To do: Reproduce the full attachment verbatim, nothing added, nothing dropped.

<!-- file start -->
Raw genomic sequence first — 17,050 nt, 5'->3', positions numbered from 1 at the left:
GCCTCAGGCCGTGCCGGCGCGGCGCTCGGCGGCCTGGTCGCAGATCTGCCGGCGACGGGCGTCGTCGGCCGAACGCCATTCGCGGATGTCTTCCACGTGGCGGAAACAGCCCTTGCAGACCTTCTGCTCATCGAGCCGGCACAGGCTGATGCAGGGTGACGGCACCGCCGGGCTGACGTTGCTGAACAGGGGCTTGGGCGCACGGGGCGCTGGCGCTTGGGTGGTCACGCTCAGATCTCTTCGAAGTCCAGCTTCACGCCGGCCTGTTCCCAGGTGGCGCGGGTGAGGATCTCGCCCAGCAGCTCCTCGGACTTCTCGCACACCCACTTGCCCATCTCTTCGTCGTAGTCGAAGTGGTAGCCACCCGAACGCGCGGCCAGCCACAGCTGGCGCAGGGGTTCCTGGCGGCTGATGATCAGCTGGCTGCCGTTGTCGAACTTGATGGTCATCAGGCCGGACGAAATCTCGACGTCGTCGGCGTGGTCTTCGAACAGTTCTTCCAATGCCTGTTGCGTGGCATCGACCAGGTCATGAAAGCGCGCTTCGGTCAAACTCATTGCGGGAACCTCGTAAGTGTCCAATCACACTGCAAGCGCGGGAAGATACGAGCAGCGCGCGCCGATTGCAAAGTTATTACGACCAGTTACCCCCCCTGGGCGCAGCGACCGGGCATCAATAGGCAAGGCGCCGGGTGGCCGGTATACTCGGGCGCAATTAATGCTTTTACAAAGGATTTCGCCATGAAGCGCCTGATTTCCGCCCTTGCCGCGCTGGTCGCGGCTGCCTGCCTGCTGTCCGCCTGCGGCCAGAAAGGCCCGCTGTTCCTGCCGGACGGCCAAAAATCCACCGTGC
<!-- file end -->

Raw genomic sequence first — 17,050 nt, 5'->3', positions numbered from 1 at the left:
GCCTCAGGCCGTGCCGGCGCGGCGCTCGGCGGCCTGGTCGCAGATCTGCCGGCGACGGGCGTCGTCGGCCGAACGCCATTCGCGGATGTCTTCCACGTGGCGGAAACAGCCCTTGCAGACCTTCTGCTCATCGAGCCGGCACAGGCTGATGCAGGGTGACGGCACCGCCGGGCTGACGTTGCTGAACAGGGGCTTGGGCGCACGGGGCGCTGGCGCTTGGGTGGTCACGCTCAGATCTCTTCGAAGTCCAGCTTCACGCCGGCCTGTTCCCAGGTGGCGCGGGTGAGGATCTCGCCCAGCAGCTCCTCGGACTTCTCGCACACCCACTTGCCCATCTCTTCGTCGTAGTCGAAGTGGTAGCCACCCGAACGCGCGGCCAGCCACAGCTGGCGCAGGGGTTCCTGGCGGCTGATGATCAGCTGGCTGCCGTTGTCGAACTTGATGGTCATCAGGCCGGACGAAATCTCGACGTCGTCGGCGTGGTCTTCGAACAGTTCTTCCAATGCCTGTTGCGTGGCATCGACCAGGTCATGAAAGCGCGCTTCGGTCAAACTCATTGCGGGAACCTCGTAAGTGTCCAATCACACTGCAAGCGCGGGAAGATACGAGCAGCGCGCGCCGATTGCAAAGTTATTACGACCAGTTACCCCCCCTGGGCGCAGCGACCGGGCATCAATAGGCAAGGCGCCGGGTGGCCGGTATACTCGGGCGCAATTAATGCTTTTACAAAGGATTTCGCCATGAAGCGCCTGATTTCCGCCCTTGCCGCGCTGGTCGCGGCTGCCTGCCTGCTGTCCGCCTGCGGCCAGAAAGGCCCGCTGTTCCTGCCGGACGGCCAAAAATCCACCGTGC